One of the most common mistaken assumptions is that the respondent knows the correct answer to the question. Industry surveys often contain very specific questions that the respondent may not know the answer to. For example: What percent of your budget do you spend on direct mail advertising? ____ Very few people would know the answer to this question without looking it up, and very few respondents will take the time and effort to look it up. If you ask a question similar to this, it is important to understand that the responses are rough estimates and there is a strong likelihood of error.
Does not imply a desired answer. The wording of a question is extremely important. We are striving for objectivity in our surveys and, therefore, must be careful not to lead the respondent into giving the answer we would like to receive. Leading questions are usually easily spotted because they use negative phraseology. As examples: Wouldn't you like to receive our free brochure? Don't you think the government is spending too much money?
Does not use emotionally loaded or vaguely defined words. This is one of the areas overlooked by both beginners and experienced researchers. Quantifying adjectives (e.g., most, least, majority) are frequently used in questions. It is important to understand that these adjectives mean different things to different people.
Does not use unfamiliar words or abbreviations. Remember who your audience is and write your questionnaire for them. Do not use uncommon words or compound sentences. Write short sentences. Abbreviations are okay if you are absolutely certain that every single respondent will understand their meanings. If there is any doubt at all, do not use the abbreviation. The following question might be okay if all the respondents are educated people , but it would not be a good question for the general public. What was your SES status? ______
Is not dependent on responses to previous questions. Branching in written questionnaires should be avoided. While branching can be used as an effective probing technique in telephone and face-to-face interviews, it should not be used in written questionnaires because it sometimes confuses respondents. An example of branching is: 1. Do you currently have a life insurance policy ? (Yes or No) If no, go to question 3 2. How much is your annual life insurance premium ? _________
Does not ask respondent to order or rank a series of more than five items. Questions asking respondents to rank items by importance should be avoided. This becomes increasingly difficult as the number of items increases, and the answers become less reliable. This becomes especially problematic when asking respondents to assign a percentage to a series of items. In order to successfully complete this task, the respondent must mentally continue to re-adjust his answers until they total one hundred percent. Limiting the number of items to five will make it easier for the respondent to answer.
The Order of the Questions • Items on a questionnaire should be grouped into logically coherent sections. • Grouping questions that are similar will make the questionnaire easier to complete, and the respondent will feel more comfortable. • Questions that use the same response formats, or those that cover a specific topic, should appear together
Each question should follow comfortably from the previous question. Writing a questionnaire is similar to writing anything else. Transitions between questions should be smooth. Questionnaires that jump from one unrelated topic to another feel disjointed and are not likely to produce high response rates
Arranging the questions The order of the questions is also important. Some general rules are: Go from general to particular. Go from easy to difficult. Go from factual to abstract. Start with closed format questions. Start with questions relevant to the main subject. Do not start with demographic and personal questions.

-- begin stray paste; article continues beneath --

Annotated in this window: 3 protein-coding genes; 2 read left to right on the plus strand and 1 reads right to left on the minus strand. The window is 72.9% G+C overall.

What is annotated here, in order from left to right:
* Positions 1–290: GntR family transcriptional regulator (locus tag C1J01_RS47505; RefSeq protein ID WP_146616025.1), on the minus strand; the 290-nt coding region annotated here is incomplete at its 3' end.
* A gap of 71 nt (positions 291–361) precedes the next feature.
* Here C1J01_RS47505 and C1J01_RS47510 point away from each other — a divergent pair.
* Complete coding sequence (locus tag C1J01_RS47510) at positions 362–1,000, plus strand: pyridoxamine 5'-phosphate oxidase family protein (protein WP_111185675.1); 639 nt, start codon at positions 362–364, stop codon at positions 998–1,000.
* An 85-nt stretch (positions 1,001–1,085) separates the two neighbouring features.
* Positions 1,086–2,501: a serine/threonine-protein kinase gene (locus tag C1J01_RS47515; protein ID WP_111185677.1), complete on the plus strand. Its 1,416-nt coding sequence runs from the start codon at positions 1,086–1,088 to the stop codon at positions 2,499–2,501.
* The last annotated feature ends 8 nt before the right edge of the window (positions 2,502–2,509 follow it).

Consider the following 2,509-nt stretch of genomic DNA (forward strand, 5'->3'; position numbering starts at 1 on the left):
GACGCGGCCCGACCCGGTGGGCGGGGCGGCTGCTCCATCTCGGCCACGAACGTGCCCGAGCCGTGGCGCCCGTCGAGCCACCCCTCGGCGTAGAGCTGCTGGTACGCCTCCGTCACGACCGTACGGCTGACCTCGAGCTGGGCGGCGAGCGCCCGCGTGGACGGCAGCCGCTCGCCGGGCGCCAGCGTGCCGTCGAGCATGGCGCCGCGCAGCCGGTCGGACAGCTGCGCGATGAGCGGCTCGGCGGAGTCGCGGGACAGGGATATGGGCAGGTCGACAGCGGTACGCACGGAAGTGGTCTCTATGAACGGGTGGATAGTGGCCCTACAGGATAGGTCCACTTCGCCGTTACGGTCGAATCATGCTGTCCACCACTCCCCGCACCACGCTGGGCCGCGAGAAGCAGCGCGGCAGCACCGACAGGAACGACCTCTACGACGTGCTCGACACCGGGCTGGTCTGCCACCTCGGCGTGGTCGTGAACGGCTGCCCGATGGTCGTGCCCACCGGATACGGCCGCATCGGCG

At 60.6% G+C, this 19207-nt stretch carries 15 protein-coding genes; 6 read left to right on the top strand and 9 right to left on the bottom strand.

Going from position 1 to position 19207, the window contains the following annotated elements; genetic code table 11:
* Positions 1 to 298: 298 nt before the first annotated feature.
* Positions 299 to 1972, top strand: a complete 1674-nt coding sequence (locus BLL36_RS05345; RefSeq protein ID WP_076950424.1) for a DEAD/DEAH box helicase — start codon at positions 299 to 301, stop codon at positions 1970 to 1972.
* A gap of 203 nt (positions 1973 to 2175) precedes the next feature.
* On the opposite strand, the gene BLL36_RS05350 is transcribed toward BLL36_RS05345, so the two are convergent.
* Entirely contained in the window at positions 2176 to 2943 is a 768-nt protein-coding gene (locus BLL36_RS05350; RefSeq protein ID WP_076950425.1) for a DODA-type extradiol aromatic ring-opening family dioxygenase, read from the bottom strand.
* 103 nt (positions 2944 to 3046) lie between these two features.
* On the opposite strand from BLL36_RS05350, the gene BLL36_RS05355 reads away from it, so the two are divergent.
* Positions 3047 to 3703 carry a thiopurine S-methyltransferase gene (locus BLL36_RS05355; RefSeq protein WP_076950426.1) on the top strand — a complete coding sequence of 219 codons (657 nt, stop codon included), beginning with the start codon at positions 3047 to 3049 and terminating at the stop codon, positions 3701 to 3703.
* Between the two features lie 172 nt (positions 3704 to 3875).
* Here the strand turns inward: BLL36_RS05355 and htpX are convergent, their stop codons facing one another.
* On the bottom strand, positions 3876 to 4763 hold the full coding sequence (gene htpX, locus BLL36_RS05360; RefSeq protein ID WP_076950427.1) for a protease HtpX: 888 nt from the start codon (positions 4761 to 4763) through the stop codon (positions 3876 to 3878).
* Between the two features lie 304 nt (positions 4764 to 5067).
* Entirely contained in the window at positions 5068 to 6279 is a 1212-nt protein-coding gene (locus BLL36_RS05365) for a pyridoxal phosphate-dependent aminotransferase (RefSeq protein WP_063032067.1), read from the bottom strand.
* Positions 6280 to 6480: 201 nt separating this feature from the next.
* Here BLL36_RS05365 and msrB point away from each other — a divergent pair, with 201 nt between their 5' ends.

It is useful to use a variety of question format to maintain the respondents' interest. When a series of semantic differential scales are used, it may be a good idea to mix positive negative - for example, interesting to dull - with negative positive - for example, useless to useful - scales. This might make the respondents think more and avoid the tendency to tick the same response for every question.
Question Wording • The wording of a question is extremely important. Researchers strive for objectivity in surveys and, therefore, must be careful not to lead the respondent into giving a desired answer. Unfortunately, the effects of question wording are one of the least understood areas of questionnaire research.
Many investigators have confirmed that slight changes in the way questions are worded can have a significant impact on how people respond. Several authors have reported that minor changes in question wording can produce more than a 25 percent difference in people's opinions
Several investigators have looked at the effects of modifying adjectives and adverbs. Words like usually, often, sometimes, occasionally, seldom, and rarely are "commonly" used in questionnaires, although it is clear that they do not mean the same thing to all people. Some adjectives have high variability and others have low variability. The following adjectives have highly variable meanings and should be avoided in surveys: a clear mandate, most, numerous, a substantial majority, a minority of, a large proportion of, a significant numberof, many, a considerable number of, and several. Other adjectives produce less variability and generally have more shared meaning. These are: lots, almost all, virtually all, nearly all, a majority of, a consensus of, a small number of, not very many of, almost none, hardly any, a couple, and a few.
Use short and simple sentences Short, simple sentences are generally less confusing and ambiguous than long, complex ones. As a rule of thumb, most sentences should contain one or two clauses. Sentences with more than three clauses should be rephrased.
Avoid negatives if possible Negatives should be used only sparingly. For example, instead of asking students whether they agree with the statement, "Small group teaching should not be abolished," the statement should be rephrased as, "Small group teaching should continue." Double negatives should always be avoided.
Ask precise questions Questions may be ambiguous because a word or term may have a different meaning. For example, if we ask students to rate their interest in "medicine," this term might mean "general medicine" (as opposed to general surgery) to some, but inclusive of all clinical specialties (as opposed to professions outside medicine) to others.